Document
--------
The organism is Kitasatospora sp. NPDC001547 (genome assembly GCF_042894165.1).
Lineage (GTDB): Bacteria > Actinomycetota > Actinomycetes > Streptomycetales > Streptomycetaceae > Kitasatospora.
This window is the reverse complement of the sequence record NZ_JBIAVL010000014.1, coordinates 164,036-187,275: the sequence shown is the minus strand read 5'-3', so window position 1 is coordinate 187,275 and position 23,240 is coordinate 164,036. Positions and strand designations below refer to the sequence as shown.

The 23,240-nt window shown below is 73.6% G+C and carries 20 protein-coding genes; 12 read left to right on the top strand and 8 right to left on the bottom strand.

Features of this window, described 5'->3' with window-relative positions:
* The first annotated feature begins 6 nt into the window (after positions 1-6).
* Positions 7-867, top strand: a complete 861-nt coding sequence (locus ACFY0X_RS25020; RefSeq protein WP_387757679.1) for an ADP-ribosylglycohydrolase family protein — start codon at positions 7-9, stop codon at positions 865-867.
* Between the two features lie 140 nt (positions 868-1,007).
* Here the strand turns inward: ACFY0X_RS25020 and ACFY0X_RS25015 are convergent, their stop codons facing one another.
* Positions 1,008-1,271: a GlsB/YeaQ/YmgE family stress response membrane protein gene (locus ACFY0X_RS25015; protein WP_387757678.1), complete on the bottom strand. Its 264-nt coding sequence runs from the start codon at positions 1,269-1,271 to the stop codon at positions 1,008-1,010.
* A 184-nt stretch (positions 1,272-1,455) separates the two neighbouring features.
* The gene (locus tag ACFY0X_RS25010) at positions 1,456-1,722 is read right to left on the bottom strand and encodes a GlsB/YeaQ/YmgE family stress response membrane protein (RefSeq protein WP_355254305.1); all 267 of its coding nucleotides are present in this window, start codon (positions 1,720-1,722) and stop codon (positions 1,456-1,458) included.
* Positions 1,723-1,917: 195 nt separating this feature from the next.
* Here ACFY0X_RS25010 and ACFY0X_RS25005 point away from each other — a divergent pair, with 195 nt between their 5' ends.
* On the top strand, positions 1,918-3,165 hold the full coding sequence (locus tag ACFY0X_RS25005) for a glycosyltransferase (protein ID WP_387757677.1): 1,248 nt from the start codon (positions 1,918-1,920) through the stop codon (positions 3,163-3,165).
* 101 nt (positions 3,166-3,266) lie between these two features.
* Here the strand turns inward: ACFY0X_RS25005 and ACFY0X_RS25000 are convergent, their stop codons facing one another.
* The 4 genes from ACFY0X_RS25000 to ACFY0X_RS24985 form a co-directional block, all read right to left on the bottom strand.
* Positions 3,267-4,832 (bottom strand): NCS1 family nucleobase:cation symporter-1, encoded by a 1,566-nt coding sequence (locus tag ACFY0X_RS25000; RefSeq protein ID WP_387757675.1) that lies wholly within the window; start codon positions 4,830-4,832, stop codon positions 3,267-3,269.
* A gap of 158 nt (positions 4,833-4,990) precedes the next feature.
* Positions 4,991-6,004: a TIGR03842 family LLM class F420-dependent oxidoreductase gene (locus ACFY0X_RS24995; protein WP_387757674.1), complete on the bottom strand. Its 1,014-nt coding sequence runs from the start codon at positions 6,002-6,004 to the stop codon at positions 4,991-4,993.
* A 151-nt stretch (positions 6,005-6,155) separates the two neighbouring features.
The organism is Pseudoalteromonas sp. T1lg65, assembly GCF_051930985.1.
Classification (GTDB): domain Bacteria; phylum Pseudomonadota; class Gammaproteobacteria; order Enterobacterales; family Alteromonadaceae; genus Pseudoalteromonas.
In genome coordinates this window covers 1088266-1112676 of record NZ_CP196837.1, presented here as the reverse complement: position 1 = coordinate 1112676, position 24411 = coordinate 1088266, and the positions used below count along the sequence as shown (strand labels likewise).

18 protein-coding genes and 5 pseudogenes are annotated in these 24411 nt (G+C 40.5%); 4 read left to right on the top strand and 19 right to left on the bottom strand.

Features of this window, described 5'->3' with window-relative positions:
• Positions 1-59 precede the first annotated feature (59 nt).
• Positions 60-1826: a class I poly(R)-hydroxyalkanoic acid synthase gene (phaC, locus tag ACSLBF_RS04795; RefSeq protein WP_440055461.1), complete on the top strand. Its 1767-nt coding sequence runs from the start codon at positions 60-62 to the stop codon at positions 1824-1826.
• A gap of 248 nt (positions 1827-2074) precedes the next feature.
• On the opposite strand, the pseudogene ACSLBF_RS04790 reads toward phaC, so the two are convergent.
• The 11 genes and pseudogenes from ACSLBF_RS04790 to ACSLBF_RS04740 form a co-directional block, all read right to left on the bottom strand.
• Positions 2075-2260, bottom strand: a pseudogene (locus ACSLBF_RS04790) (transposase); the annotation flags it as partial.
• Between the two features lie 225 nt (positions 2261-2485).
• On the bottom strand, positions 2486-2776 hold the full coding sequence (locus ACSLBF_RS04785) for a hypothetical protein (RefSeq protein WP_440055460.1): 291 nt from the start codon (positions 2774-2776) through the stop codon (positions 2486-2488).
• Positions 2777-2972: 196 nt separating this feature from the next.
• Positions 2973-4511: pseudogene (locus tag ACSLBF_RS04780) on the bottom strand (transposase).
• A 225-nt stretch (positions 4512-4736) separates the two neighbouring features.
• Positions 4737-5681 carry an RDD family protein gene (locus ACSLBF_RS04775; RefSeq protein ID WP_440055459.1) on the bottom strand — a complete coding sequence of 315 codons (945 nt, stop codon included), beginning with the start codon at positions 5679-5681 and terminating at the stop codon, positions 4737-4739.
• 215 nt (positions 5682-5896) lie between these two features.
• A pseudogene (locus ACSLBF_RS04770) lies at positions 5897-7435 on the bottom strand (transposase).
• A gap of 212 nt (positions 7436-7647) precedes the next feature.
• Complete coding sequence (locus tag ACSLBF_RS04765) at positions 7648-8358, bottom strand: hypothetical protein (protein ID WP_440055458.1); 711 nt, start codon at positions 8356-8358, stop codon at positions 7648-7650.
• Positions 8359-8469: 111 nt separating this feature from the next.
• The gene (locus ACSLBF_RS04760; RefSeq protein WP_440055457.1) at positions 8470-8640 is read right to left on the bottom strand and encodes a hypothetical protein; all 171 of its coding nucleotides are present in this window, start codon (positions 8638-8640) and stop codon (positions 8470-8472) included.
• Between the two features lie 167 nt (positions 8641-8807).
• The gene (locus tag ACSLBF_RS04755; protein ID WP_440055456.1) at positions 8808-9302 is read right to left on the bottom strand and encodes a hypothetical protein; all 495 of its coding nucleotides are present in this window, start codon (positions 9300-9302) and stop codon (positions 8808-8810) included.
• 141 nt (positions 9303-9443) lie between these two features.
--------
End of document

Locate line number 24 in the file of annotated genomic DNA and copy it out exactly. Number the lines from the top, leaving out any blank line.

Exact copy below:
Classification (GTDB): domain Bacteria; phylum Pseudomonadota; class Gammaproteobacteria; order Enterobacterales; family Alteromonadaceae; genus Pseudoalteromonas.